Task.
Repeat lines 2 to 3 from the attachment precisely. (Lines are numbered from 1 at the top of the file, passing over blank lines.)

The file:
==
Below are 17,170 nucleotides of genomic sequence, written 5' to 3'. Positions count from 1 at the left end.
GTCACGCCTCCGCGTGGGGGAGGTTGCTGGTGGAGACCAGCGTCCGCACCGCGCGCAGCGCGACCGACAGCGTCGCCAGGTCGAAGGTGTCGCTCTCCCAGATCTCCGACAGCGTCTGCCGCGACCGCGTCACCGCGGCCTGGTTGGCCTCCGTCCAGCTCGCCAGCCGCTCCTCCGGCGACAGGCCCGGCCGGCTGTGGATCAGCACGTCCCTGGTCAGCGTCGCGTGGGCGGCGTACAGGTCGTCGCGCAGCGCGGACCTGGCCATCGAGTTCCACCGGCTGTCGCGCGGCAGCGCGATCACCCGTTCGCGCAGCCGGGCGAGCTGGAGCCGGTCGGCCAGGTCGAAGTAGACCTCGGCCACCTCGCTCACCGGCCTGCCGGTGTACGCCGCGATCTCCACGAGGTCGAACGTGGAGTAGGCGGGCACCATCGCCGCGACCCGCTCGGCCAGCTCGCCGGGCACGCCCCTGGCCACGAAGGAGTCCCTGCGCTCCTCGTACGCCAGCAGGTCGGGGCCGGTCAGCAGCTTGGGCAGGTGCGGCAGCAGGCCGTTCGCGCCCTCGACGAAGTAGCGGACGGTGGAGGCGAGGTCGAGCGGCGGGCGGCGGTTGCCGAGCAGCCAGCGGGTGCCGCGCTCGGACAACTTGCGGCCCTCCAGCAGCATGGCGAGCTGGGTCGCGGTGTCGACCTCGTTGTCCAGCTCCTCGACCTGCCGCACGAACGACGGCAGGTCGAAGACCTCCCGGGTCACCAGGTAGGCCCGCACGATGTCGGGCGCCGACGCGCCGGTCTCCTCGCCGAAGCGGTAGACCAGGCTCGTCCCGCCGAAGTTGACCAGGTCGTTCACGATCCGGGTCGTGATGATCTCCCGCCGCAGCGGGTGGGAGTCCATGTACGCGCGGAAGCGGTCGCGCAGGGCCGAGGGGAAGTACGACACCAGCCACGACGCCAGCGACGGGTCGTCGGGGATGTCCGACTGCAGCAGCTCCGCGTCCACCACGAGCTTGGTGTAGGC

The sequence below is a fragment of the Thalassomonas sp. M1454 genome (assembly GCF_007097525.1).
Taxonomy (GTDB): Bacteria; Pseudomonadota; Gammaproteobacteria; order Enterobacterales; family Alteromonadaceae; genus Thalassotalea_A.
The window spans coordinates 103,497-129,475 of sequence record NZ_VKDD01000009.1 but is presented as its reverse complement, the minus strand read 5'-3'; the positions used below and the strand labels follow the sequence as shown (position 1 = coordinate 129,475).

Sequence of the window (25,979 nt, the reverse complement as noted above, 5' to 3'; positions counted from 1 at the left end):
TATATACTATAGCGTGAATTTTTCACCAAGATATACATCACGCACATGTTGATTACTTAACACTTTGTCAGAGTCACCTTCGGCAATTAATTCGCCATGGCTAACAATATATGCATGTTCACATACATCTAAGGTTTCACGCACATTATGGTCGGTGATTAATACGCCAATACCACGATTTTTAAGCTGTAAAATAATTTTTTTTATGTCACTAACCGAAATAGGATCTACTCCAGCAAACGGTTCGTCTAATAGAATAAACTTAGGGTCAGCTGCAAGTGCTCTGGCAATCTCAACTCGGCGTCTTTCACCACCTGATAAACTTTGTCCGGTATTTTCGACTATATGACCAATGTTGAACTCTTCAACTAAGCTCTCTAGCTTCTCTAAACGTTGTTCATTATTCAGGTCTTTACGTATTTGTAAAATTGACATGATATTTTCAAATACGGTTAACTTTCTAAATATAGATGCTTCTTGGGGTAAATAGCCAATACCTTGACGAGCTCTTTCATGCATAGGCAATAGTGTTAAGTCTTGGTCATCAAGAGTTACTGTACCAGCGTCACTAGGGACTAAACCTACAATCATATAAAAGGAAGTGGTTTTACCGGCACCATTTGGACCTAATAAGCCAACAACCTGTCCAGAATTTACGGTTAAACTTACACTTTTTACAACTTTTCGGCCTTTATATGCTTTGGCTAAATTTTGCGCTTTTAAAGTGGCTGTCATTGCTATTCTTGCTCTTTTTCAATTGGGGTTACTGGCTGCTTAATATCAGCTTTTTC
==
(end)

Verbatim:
GTCACGCCTCCGCGTGGGGGAGGTTGCTGGTGGAGACCAGCGTCCGCACCGCGCGCAGCGCGACCGACAGCGTCGCCAGGTCGAAGGTGTCGCTCTCCCAGATCTCCGACAGCGTCTGCCGCGACCGCGTCACCGCGGCCTGGTTGGCCTCCGTCCAGCTCGCCAGCCGCTCCTCCGGCGACAGGCCCGGCCGGCTGTGGATCAGCACGTCCCTGGTCAGCGTCGCGTGGGCGGCGTACAGGTCGTCGCGCAGCGCGGACCTGGCCATCGAGTTCCACCGGCTGTCGCGCGGCAGCGCGATCACCCGTTCGCGCAGCCGGGCGAGCTGGAGCCGGTCGGCCAGGTCGAAGTAGACCTCGGCCACCTCGCTCACCGGCCTGCCGGTGTACGCCGCGATCTCCACGAGGTCGAACGTGGAGTAGGCGGGCACCATCGCCGCGACCCGCTCGGCCAGCTCGCCGGGCACGCCCCTGGCCACGAAGGAGTCCCTGCGCTCCTCGTACGCCAGCAGGTCGGGGCCGGTCAGCAGCTTGGGCAGGTGCGGCAGCAGGCCGTTCGCGCCCTCGACGAAGTAGCGGACGGTGGAGGCGAGGTCGAGCGGCGGGCGGCGGTTGCCGAGCAGCCAGCGGGTGCCGCGCTCGGACAACTTGCGGCCCTCCAGCAGCATGGCGAGCTGGGTCGCGGTGTCGACCTCGTTGTCCAGCTCCTCGACCTGCCGCACGAACGACGGCAGGTCGAAGACCTCCCGGGTCACCAGGTAGGCCCGCACGATGTCGGGCGCCGACGCGCCGGTCTCCTCGCCGAAGCGGTAGACCAGGCTCGTCCCGCCGAAGTTGACCAGGTCGTTCACGATCCGGGTCGTGATGATCTCCCGCCGCAGCGGGTGGGAGTCCATGTACGCGCGGAAGCGGTCGCGCAGGGCCGAGGGGAAGTACGACACCAGCCACGACGCCAGCGACGGGTCGTCGGGGATGTCCGACTGCAGCAGCTCCGCGTCCACCACGAGCTTGGTGTAGGC

The sequence below is a fragment of the Thalassomonas sp. M1454 genome (assembly GCF_007097525.1).